These are the curricular materials that teachers have easiest access to and socio-biological thinking is also seeping into popular culture. It appears in teen magazines, women’s magazines, and in newspaper stories. It fuels “common sense” thinking about gender difference. There is therefore a need to strongly counter this material with curriculum that is more reflective of the complexity of both social life and biological processes.
Hanna Retallack: As both a feminist teacher in a secondary school and a feminist PhD researcher, this conference felt like a wonderful forum in which to bring these two aspects together. It was an honor to be presenting with my supervisor, Jessica Ringrose, as well as to be alongside the inspirational feminist teacher, Ileana Jiménez, whose intersectional feminist work with students in New York is making waves across the globe; as well as Marnina Gonick, whose research into girlhood and femininities has interested me for some time. To feel a solidarity between teaching, scholarship, and activism, and to build upon the #HSfeminism movement, was very exciting for us all.
Jessica and I presented on the feminist action and research we have undertaken with girls in a London secondary school. Our talk was based upon a longer chapter, published this year and titled, ““Fuck your Body Image”: Teen Girls’ Twitter and Instagram Feminism in and around a school,” in which we show how teenage girls are engaging with feminism within and then beyond their school, as well as how social media and notions of the “fourth wave” entangle with their feminist work. Having worked so closely with the group of girls we presented on, it was fantastic to showcase their feminist solidarity and activism to such a large audience.
As a teacher who aims to bring feminism into secondary schools, and a PhD researcher exploring the grassroots feminist consciousness raising groups emerging in UK schools, this couldn’t have been a more interesting panel on which to speak. I am already looking forward to more #HSfeminism collaborations in the future.
Jessica Ringrose: For me, this plenary was a wonderful way to showcase the collaborative impact activist-based research work is making as it explores feminism in UK secondary schools. Hanna and I reported back from a research project that joined up research in nine UK secondary schools where academic researchers worked with teachers to set up or study feminist clubs, groups, or societies. This project is now a part of GELS or the Gender Equality Leadership in Schools Network, hosted by the international Gender and Education Association, which works to reduce gender inequality in education.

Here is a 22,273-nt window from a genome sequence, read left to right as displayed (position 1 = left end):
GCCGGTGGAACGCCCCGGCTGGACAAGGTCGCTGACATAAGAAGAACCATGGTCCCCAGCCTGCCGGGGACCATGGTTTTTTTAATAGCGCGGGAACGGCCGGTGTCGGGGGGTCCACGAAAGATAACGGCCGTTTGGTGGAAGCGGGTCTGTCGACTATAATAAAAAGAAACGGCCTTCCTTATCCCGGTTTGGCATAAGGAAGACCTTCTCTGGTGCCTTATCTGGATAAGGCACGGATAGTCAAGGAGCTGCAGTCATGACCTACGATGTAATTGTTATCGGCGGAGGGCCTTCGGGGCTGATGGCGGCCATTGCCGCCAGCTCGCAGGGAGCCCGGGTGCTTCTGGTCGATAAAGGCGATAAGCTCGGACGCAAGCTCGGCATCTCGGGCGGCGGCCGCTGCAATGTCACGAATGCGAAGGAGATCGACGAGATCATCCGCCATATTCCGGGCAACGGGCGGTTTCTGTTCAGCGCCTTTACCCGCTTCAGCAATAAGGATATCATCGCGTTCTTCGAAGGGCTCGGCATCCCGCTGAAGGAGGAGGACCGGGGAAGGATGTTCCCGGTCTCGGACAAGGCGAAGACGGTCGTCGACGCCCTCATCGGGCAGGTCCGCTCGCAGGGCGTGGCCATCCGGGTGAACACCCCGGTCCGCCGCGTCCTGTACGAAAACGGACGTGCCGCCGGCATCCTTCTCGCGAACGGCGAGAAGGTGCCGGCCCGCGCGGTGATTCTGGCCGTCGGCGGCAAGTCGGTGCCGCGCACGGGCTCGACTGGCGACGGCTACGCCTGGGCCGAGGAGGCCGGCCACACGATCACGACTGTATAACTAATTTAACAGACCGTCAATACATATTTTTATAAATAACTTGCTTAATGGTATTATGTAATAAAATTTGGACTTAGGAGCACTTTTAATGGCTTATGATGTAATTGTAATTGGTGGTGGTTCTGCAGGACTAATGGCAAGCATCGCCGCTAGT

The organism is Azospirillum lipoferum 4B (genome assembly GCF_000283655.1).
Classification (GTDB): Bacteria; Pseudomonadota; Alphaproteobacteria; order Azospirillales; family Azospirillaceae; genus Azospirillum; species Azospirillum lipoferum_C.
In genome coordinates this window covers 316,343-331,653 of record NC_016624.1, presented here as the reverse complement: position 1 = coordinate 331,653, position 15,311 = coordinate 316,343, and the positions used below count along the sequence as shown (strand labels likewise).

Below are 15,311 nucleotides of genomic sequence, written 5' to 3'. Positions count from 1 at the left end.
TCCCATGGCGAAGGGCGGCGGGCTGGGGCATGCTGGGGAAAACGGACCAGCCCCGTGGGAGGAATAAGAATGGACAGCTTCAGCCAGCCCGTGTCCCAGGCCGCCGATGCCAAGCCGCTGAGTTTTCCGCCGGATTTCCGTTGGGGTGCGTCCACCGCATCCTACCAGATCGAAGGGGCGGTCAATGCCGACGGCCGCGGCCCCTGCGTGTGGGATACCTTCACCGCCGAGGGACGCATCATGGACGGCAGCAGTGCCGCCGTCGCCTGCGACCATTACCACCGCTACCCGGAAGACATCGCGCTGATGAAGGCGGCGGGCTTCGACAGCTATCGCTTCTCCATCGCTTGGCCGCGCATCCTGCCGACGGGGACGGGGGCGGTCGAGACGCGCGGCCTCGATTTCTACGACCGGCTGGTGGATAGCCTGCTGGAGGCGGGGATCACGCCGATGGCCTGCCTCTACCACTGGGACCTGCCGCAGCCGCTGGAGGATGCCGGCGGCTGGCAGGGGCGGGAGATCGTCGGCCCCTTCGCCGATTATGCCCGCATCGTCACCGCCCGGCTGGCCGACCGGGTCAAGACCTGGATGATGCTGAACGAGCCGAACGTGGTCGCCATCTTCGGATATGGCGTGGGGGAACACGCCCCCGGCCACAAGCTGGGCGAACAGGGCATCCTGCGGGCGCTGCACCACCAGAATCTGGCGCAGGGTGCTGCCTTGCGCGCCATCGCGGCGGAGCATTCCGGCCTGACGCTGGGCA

In our presentation, we talked about the experiences of the girls in just one of these groups at a London theatre school. We explored the complex struggles the girls had to occupy ‘feminist space’ in their school and how they used online communicative processes to disrupt ideas about ideal (thin, white) ‘sexy’ body image amongst one another. Most importantly, the way the girls’ communicated online was no case of dismissable ‘slacktivism,’ rather they took their struggle out onto the streets to rally at a London protest against the Beach Body Ready Campaign!
These girls show us the creative power of online feminist organizing and community through platforms like Twitter. In the UK, the next step is to inform a current government inquiry on #sexualharassment in schools. We are using our findings to illustrate that supporting feminism-in-schools is the first, critical line of defense in fighting against gender inequality, sexism, sexual violence, and sexualized harassment including those directed at LGBTQ young people.
Starting at school will enable a wider social change toward gender equality for all.